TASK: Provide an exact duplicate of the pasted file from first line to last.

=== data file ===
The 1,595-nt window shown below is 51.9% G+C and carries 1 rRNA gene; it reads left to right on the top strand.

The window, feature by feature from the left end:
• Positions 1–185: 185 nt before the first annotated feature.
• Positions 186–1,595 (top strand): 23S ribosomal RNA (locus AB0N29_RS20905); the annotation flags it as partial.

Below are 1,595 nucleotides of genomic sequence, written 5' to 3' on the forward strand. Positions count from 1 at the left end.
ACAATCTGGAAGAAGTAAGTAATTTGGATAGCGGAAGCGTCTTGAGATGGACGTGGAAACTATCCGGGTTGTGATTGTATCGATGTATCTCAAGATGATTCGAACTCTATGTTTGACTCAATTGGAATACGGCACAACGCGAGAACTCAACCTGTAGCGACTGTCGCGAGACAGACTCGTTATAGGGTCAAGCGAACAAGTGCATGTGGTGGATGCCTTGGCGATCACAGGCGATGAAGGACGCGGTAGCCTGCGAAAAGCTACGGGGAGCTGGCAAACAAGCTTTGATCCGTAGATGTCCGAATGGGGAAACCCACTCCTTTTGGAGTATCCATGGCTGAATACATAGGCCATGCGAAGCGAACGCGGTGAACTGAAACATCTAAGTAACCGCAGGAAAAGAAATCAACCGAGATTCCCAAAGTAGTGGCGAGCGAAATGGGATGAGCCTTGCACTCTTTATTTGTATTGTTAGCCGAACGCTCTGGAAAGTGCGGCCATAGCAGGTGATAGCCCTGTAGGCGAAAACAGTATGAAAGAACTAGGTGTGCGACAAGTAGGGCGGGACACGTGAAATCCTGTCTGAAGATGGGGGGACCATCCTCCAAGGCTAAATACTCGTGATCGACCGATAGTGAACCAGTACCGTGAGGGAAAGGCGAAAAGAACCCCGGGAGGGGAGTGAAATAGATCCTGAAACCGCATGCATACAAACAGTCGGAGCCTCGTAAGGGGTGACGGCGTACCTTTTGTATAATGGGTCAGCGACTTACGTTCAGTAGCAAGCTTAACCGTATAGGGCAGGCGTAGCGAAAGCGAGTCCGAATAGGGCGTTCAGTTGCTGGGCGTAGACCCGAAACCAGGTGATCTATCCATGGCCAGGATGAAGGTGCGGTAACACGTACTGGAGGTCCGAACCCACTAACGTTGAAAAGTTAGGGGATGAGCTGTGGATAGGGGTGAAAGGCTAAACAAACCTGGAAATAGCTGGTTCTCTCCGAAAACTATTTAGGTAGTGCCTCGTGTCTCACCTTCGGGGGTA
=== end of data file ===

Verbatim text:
The 1,595-nt window shown below is 51.9% G+C and carries 1 rRNA gene; it reads left to right on the top strand.

The window, feature by feature from the left end:
• Positions 1–185: 185 nt before the first annotated feature.
• Positions 186–1,595 (top strand): 23S ribosomal RNA (locus AB0N29_RS20905); the annotation flags it as partial.

Below are 1,595 nucleotides of genomic sequence, written 5' to 3' on the forward strand. Positions count from 1 at the left end.
ACAATCTGGAAGAAGTAAGTAATTTGGATAGCGGAAGCGTCTTGAGATGGACGTGGAAACTATCCGGGTTGTGATTGTATCGATGTATCTCAAGATGATTCGAACTCTATGTTTGACTCAATTGGAATACGGCACAACGCGAGAACTCAACCTGTAGCGACTGTCGCGAGACAGACTCGTTATAGGGTCAAGCGAACAAGTGCATGTGGTGGATGCCTTGGCGATCACAGGCGATGAAGGACGCGGTAGCCTGCGAAAAGCTACGGGGAGCTGGCAAACAAGCTTTGATCCGTAGATGTCCGAATGGGGAAACCCACTCCTTTTGGAGTATCCATGGCTGAATACATAGGCCATGCGAAGCGAACGCGGTGAACTGAAACATCTAAGTAACCGCAGGAAAAGAAATCAACCGAGATTCCCAAAGTAGTGGCGAGCGAAATGGGATGAGCCTTGCACTCTTTATTTGTATTGTTAGCCGAACGCTCTGGAAAGTGCGGCCATAGCAGGTGATAGCCCTGTAGGCGAAAACAGTATGAAAGAACTAGGTGTGCGACAAGTAGGGCGGGACACGTGAAATCCTGTCTGAAGATGGGGGGACCATCCTCCAAGGCTAAATACTCGTGATCGACCGATAGTGAACCAGTACCGTGAGGGAAAGGCGAAAAGAACCCCGGGAGGGGAGTGAAATAGATCCTGAAACCGCATGCATACAAACAGTCGGAGCCTCGTAAGGGGTGACGGCGTACCTTTTGTATAATGGGTCAGCGACTTACGTTCAGTAGCAAGCTTAACCGTATAGGGCAGGCGTAGCGAAAGCGAGTCCGAATAGGGCGTTCAGTTGCTGGGCGTAGACCCGAAACCAGGTGATCTATCCATGGCCAGGATGAAGGTGCGGTAACACGTACTGGAGGTCCGAACCCACTAACGTTGAAAAGTTAGGGGATGAGCTGTGGATAGGGGTGAAAGGCTAAACAAACCTGGAAATAGCTGGTTCTCTCCGAAAACTATTTAGGTAGTGCCTCGTGTCTCACCTTCGGGGGTA